Andhra Pradesh likely victim of BJP-TDP tussle as NDA allies indulge in selfish politics
While TDP is painting the Narendra Modi government in negative light for not providing for Andhra Pradesh in the Union Budget 2018, BJP wants to show that TDP has done precious little for Rayalaseema in successive state budgets
Last week, the Prime Minister's Office reached out to officials in the Andhra Pradesh government asking if there was any project that Prime Minister Narendra Modi could inaugurate ahead of the Parliament Session on 5 March. According to officials in Amaravati, the PMO was told that no project was complete.
The apprehension was that the prime minister would use the opportunity to say that his government has been more than helpful with funds to the Andhra Pradesh government. He could indicate that the allegations of lack of support to the bifurcated state that were being leveled by the Telugu Desam Party (TDP), amounted to playing politics.
One cannot be sure if that indeed was the plan but BJP's Rayalaseema Declaration in Kurnool on Friday, certainly seems like Plan B. The content makes it clear that BJP has decided to take the fight to the TDP camp instead of allowing Chandrababu Naidu to paint the saffron party as the villain in the Andhra story. And it seems like BJP is looking at life beyond TDP.
Rayalaseema is the southern part of Andhra Pradesh consisting of four districts — Kurnool, Kadapa, Anantapur, and Chittoor. The dry region is considered more backward than the coastal Andhra patch and with most goodies going the coastal Andhra way, it has often led to a 'us versus them' feeling.
During the Telangana agitation, there was even a proposal to club Rayalaseema with Telangana to form Rayala-Telangana state instead of making it stick with the more prosperous coastal Andhra.
The Rayalaseema Declaration that consists of 16 demands, is proof that BJP has decided to ride the resentment feeling against Naidu that his focus is entirely on Amaravati region in coastal Andhra, ignoring Rayalaseema. The meeting of BJP representatives from Rayalaseema was significantly held in Kurnool, the capital of the then Andhra state between 1953 and 1956. Kurnool felt shortchanged when it was not made the capital after bifurcation in 2014.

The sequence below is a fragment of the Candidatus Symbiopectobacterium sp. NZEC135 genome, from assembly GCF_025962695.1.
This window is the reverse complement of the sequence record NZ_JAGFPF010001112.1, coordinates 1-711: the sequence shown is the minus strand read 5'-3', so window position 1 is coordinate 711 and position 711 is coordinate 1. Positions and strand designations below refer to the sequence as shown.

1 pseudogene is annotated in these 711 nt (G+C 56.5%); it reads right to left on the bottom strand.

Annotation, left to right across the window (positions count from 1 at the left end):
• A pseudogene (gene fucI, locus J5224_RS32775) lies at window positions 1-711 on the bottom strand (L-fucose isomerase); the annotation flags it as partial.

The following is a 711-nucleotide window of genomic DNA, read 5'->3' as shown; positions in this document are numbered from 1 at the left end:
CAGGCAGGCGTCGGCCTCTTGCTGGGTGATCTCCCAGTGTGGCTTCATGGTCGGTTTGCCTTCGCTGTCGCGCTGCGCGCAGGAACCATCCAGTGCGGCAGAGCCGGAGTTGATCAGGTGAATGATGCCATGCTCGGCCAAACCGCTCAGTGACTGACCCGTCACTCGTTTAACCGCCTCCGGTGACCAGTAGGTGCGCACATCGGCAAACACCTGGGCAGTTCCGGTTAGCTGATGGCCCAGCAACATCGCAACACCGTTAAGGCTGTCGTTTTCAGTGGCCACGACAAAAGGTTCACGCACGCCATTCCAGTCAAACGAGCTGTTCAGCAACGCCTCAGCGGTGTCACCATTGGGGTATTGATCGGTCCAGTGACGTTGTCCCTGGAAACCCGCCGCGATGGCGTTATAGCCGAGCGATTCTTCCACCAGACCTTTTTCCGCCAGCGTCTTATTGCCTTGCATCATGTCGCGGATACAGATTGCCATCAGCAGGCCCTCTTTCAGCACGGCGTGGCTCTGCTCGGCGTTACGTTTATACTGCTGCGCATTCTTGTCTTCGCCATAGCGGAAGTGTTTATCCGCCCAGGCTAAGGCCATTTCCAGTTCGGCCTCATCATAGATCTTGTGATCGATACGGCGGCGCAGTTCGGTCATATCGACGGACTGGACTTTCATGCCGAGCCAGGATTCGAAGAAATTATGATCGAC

Lawyers in Rayalaseema are now agitating for the high court to be established in Kurnool, something Naidu has rejected. The BJP has decided to support the demand apart from seeking a second capital for Andhra in Rayalaseema. It has also asked for a Rs 20,000 crore budgetary allocation for the region to control agrarian distress. It wants the four districts to be divided into eight and completion of various irrigation projects.
The aim is to put Naidu on the back foot and make him defensive. If TDP can attack the Modi government for not providing for Andhra in the Union Budget, BJP wants to show that TDP has done precious little for Rayalaseema in successive state budgets.
What the state is witnessing now is selfish politics. TDP wants to use the fact that BJP did not keep its promise on special category status and support for various projects including the building of capital Amaravati, to snap ties with it. That is also because it feels it has a better chance of electoral success if it creates a narrative of "we would have been successful in building a golden Andhra but for the BJP".
BJP has seen through this game being plotted by TDP. It is aware of how social media is used to paint BJP in a negative light and aims to fight back. Not that BJP on its own, has much political strength in Andhra, but it knows the danger of Naidu labeling Modi as an ally who can not be trusted to keep his word.
But will Andhra Pradesh not see through this game? How will BJP explain the fact that it was Modi who laid the foundation stone for the capital of Andhra Pradesh in October 2015? Why didn't BJP demand a second capital in Rayalaseema then?
Besides, BJP is a partner in the Naidu Cabinet. Have the two ministers pushed for any of their 16 demands during any Cabinet or TDP-BJP coordination meeting? If BJP wants to prove that its heart beats for Rayalaseema, New Delhi should allocate special funds for the four districts.
Moreover, when Naidu is struggling with funds for a primary capital in Amaravati, where will the money for a second capital come from?
BJP's focus on Rayalaseema is interesting given that the region has Muslim-dominated pockets in Kurnool, Kadapa and Anantapur districts. In fact, during the Nandyal bypoll in Kurnool district last year, TDP asked BJP to keep away from the campaign lest the Muslim voters may not vote for it.
The Rayalaseema Declaration reminds one of the BJP resolution in Kakinada in 1997 when it raised the slogan of "One vote, two states'. It meant that if voted to power, BJP would bifurcate Andhra Pradesh. The party conveniently went back on its word because it needed Naidu's support for th National Democratic Alliance (NDA) from 1998 to 2004 and Naidu's opposition to statehood for Telangana is well known. Those who remember BJP's earlier U-turn would now question its sudden love for Rayalaseema.
What BJP's move does is essentially encourage those who would want Rayalaseema to be a separate state in India. Interestingly, both Naidu and Jaganmohan Reddy hail from the Rayalaseema region. The TDP-BJP political battle could well have far-reaching consequences for the state's future.
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